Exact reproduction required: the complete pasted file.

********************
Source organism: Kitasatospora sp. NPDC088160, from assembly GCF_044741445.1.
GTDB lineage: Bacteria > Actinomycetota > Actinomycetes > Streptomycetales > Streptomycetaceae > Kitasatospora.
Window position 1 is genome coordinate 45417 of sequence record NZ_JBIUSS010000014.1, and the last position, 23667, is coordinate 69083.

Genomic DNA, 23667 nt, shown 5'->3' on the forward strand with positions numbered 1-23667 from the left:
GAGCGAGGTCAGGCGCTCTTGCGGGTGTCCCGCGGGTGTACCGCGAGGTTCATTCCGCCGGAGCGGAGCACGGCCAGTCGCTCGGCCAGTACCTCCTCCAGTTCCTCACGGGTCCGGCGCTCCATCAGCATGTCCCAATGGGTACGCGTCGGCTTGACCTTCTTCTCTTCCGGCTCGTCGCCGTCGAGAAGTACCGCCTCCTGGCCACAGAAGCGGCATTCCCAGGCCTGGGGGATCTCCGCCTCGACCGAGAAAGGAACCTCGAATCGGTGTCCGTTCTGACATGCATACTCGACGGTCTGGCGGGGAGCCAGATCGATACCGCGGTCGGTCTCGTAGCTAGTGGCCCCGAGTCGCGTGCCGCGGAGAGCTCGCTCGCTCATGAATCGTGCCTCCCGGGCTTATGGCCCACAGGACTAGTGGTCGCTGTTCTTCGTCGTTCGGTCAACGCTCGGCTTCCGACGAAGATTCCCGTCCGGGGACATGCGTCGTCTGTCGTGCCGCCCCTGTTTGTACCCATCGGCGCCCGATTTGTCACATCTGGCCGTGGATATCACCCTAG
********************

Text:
Source organism: Kitasatospora sp. NPDC088160, from assembly GCF_044741445.1.
GTDB lineage: Bacteria > Actinomycetota > Actinomycetes > Streptomycetales > Streptomycetaceae > Kitasatospora.
Window position 1 is genome coordinate 45417 of sequence record NZ_JBIUSS010000014.1, and the last position, 23667, is coordinate 69083.

Genomic DNA, 23667 nt, shown 5'->3' on the forward strand with positions numbered 1-23667 from the left:
GAGCGAGGTCAGGCGCTCTTGCGGGTGTCCCGCGGGTGTACCGCGAGGTTCATTCCGCCGGAGCGGAGCACGGCCAGTCGCTCGGCCAGTACCTCCTCCAGTTCCTCACGGGTCCGGCGCTCCATCAGCATGTCCCAATGGGTACGCGTCGGCTTGACCTTCTTCTCTTCCGGCTCGTCGCCGTCGAGAAGTACCGCCTCCTGGCCACAGAAGCGGCATTCCCAGGCCTGGGGGATCTCCGCCTCGACCGAGAAAGGAACCTCGAATCGGTGTCCGTTCTGACATGCATACTCGACGGTCTGGCGGGGAGCCAGATCGATACCGCGGTCGGTCTCGTAGCTAGTGGCCCCGAGTCGCGTGCCGCGGAGAGCTCGCTCGCTCATGAATCGTGCCTCCCGGGCTTATGGCCCACAGGACTAGTGGTCGCTGTTCTTCGTCGTTCGGTCAACGCTCGGCTTCCGACGAAGATTCCCGTCCGGGGACATGCGTCGTCTGTCGTGCCGCCCCTGTTTGTACCCATCGGCGCCCGATTTGTCACATCTGGCCGTGGATATCACCCTAG